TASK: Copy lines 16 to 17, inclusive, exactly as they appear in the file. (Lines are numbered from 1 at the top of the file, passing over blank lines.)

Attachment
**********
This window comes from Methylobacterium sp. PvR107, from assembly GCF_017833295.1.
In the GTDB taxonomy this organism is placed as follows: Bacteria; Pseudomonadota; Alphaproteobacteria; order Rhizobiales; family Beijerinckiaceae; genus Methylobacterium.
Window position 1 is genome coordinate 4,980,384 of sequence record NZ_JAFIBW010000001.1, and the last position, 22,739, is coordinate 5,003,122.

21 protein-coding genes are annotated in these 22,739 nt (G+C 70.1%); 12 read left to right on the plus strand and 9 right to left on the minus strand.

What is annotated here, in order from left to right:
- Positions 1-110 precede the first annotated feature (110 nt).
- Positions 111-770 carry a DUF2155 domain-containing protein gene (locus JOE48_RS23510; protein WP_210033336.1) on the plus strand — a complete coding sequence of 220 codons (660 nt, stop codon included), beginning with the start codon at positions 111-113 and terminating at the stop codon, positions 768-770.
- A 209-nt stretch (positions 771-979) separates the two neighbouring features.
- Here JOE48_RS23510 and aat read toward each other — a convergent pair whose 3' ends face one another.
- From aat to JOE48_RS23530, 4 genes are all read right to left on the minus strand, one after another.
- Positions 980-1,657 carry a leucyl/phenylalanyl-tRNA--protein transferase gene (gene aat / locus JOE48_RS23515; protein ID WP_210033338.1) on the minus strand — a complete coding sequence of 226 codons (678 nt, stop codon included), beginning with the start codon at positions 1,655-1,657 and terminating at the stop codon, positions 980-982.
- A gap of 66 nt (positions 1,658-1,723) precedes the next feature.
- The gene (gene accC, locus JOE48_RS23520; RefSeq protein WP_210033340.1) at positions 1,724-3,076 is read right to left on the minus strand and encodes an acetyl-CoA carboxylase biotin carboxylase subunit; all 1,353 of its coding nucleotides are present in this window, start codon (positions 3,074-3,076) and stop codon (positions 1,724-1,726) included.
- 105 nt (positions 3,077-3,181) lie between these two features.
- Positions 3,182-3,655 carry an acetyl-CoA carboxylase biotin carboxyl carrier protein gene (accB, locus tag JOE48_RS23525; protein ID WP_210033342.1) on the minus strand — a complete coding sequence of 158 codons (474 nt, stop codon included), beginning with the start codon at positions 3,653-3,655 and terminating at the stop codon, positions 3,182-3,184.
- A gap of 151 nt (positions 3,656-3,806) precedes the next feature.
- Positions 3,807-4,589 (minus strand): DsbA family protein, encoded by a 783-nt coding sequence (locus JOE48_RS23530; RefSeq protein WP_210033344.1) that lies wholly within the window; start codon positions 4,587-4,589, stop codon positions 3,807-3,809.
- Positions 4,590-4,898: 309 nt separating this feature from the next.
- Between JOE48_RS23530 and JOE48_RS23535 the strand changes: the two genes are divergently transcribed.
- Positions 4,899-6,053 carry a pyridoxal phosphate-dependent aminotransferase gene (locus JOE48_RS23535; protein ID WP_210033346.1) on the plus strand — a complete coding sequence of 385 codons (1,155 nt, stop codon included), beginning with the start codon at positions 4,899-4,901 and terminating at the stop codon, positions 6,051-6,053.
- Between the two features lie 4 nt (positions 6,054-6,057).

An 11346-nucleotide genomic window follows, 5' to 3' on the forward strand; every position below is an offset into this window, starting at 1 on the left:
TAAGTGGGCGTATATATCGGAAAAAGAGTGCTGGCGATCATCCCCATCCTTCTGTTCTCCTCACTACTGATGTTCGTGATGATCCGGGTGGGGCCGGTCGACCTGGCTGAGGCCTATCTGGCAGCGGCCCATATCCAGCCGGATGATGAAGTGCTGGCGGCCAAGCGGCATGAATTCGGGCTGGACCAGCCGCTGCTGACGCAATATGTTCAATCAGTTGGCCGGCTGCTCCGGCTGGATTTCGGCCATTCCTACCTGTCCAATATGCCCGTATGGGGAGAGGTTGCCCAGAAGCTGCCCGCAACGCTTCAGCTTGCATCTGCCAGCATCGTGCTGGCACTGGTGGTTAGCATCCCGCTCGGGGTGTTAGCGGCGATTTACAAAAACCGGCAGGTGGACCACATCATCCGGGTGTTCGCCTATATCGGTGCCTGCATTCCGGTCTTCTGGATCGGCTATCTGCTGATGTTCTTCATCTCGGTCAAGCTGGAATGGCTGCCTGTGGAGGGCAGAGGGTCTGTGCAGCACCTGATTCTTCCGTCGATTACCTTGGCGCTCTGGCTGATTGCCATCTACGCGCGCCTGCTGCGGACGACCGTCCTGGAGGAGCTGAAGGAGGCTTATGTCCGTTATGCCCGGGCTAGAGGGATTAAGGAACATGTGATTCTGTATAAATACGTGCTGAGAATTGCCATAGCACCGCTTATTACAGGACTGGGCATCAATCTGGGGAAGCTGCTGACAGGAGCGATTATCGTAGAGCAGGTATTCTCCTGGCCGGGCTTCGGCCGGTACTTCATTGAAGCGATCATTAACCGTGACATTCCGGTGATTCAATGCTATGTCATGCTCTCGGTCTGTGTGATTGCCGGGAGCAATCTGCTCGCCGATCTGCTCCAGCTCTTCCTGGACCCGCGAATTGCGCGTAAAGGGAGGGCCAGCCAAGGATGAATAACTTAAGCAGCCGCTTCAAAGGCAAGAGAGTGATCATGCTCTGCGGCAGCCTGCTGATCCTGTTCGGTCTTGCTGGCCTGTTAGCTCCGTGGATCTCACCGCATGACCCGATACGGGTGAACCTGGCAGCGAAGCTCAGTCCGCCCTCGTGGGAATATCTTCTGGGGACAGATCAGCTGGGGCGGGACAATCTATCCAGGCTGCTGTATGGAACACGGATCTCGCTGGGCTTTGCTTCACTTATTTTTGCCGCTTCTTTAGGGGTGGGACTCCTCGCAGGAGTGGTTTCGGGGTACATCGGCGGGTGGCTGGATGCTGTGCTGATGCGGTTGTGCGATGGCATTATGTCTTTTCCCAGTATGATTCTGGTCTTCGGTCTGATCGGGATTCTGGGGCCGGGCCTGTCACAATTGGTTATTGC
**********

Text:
- A gap of 151 nt (positions 3,656-3,806) precedes the next feature.
- Positions 3,807-4,589 (minus strand): DsbA family protein, encoded by a 783-nt coding sequence (locus JOE48_RS23530; RefSeq protein WP_210033344.1) that lies wholly within the window; start codon positions 4,587-4,589, stop codon positions 3,807-3,809.